Pets, potty, and play-acting
By 11AM it's already been a mixed day. I got up, cleaned my bathroom, cleaned and fed my dog, showered, and was feeling pretty good about the day, even though I seem to have broken my toilet while cleaning it. A problem I solved by pouring a big bottle of water down when I needed to flush it, figuring I would deal with a permanent fix later. I showered in my nice clean bathroom, packed up my laptop and was on my way.
I decided to stop in the pet store across the street and scope out Chloe supplies. I need to find a dog food she will eat and would like to get her a bed and maybe some treats. The nice guy at the counter let loose with a whole string of Turkish words when I walked in. Mixed in there was "hosgeldiniz" (welcome). I just say "merhaba" (hello) and they all seem to get that I don't speak Turkish. After a lot of gesturing I managed to explain that I have a dog, and learned my Turkish word for today, "kopek", which is the word for dog. It's much harder than you would think to explain even simple things. I tried to explain that I wanted smaller cans of dog food, but I think he thought I meant cheaper because he handed me a can of Pedigree and, yes, it's the same Pedigree. Finally I pointed at the number of grams on the can of food and he got that I wanted a smaller can, which they didn't have. Not surprising as I've seen only one small dog so far, a shitzu.
I thanked him and left and, feeling brave and not wanting to cross the street and all the crazy traffic on what is usually a quiet corner, I decided to stop in a hardware store and see if I could find a voltage converter. Apparently I do not have the acting skills to act out either "voltage" or "converter". After another stream of Turkish words containing "hosgeldiniz" and my American "merhaba" the nice hardware man sent his young son to try and help me. The poor thing tried, but I kept ending up with different outlet adaptors, and I would point at the word "volt" on a package and he would hand me a light bulb. When I left I think they were as confused as I was. So, there will be no new pictures except those I can take with my Mac until I find a converter so I can charge the batteries on my digital camera.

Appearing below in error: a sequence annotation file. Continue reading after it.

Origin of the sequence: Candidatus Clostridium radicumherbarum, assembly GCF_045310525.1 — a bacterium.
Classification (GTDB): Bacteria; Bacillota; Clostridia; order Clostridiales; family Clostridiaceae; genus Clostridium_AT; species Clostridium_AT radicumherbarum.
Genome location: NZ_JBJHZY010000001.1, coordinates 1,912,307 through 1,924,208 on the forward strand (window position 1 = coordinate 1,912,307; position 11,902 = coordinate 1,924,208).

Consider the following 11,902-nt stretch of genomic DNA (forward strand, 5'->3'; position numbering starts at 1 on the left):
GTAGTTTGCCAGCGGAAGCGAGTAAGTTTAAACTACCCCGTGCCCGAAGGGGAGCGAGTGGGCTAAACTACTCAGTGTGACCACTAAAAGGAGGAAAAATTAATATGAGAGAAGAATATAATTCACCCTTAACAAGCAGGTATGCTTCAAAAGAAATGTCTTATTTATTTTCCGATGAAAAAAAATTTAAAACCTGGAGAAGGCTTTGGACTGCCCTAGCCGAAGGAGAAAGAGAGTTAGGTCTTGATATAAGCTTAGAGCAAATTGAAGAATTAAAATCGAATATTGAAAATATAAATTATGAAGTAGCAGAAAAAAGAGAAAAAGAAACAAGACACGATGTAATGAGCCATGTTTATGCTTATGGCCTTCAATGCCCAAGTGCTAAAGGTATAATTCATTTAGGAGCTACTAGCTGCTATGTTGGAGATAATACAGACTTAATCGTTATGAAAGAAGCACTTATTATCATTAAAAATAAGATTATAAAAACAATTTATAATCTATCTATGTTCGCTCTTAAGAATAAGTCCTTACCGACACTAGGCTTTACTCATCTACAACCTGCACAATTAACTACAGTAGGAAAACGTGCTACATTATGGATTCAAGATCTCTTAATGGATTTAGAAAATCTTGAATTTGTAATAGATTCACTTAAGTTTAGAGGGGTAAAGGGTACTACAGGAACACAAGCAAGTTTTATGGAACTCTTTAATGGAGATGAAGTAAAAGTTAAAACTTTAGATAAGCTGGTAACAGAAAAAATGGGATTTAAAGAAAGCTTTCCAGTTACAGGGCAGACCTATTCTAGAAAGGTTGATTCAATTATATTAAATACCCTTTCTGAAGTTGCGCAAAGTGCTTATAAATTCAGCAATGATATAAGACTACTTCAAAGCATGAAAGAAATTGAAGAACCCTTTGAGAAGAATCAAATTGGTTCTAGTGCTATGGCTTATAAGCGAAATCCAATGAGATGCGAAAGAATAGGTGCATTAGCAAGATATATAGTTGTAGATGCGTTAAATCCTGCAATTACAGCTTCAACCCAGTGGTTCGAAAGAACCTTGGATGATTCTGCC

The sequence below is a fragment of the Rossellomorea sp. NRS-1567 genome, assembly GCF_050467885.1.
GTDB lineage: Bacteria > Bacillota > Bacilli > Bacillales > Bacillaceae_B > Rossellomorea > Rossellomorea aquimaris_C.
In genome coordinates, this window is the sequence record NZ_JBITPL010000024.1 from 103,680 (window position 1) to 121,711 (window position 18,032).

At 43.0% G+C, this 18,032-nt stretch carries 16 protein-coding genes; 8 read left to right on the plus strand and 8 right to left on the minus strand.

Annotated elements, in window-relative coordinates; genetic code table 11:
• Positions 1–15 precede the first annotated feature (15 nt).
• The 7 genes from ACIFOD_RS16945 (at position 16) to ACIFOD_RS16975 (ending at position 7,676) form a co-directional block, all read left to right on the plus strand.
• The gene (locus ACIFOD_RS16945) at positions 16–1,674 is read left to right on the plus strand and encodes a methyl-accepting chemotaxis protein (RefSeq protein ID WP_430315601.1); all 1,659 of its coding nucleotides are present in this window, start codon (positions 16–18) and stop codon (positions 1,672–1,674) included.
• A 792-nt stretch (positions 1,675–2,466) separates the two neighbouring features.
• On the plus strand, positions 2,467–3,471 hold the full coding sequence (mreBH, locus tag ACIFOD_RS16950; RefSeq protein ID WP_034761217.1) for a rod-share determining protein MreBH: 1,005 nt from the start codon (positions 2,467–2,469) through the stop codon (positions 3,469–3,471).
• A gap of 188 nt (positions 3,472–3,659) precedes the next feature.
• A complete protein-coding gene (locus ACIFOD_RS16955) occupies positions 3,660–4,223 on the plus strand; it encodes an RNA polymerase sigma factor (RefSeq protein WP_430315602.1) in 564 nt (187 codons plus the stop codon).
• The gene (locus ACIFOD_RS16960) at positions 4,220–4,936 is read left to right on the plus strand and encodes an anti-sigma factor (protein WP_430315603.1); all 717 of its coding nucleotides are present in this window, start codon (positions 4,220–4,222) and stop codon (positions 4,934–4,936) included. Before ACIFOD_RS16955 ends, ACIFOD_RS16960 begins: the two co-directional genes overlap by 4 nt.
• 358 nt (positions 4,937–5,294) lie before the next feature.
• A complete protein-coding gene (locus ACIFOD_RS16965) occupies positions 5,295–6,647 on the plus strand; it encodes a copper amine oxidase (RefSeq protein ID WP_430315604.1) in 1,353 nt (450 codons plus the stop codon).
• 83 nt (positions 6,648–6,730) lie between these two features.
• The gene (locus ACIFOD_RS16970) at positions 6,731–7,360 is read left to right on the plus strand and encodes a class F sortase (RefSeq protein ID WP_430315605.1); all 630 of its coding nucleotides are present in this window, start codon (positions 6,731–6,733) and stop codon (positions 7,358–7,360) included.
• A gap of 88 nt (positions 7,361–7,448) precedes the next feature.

Then I was on my way to the cafe, to make lists and plans, figure out my cell phone, and try to be somewhat productive. Yesterday I practically stumbled across the cafe but today I had to keep getting out my map. The streets in this neighborhood curve and wind and turn back on themselves. I kept passing things I knew I had seen before but wasn't sure if they were supposed to be on my left or on my right, if I should head uphill or downhill. Finally I asked a man who was sitting on the street for directions. The men all seem to like sitting on the street, often in front of their stores or shops, sometimes alone, often in groups. It's a little intimidating at first, but harmless, and after awhile I usually get used to it. The women never sit on the street.
I tell the man the name of the street I'm looking for in what I hope is a polite, inquisitive tone since I don't know how to say "where is". He produces a loooong string of Turkish, somewhere mixed in there is the name of the street I need, along with what I think are other street names and probably some "turn right"s or "turn left"s. Luckily he points and so I go that way, thinking I can ask again if I need to but I do manage to find the cafe.
Above is a photo I took on my last trip. I live very near this street, and when I get to it I know I am near the cafe where the ex-pats hang out.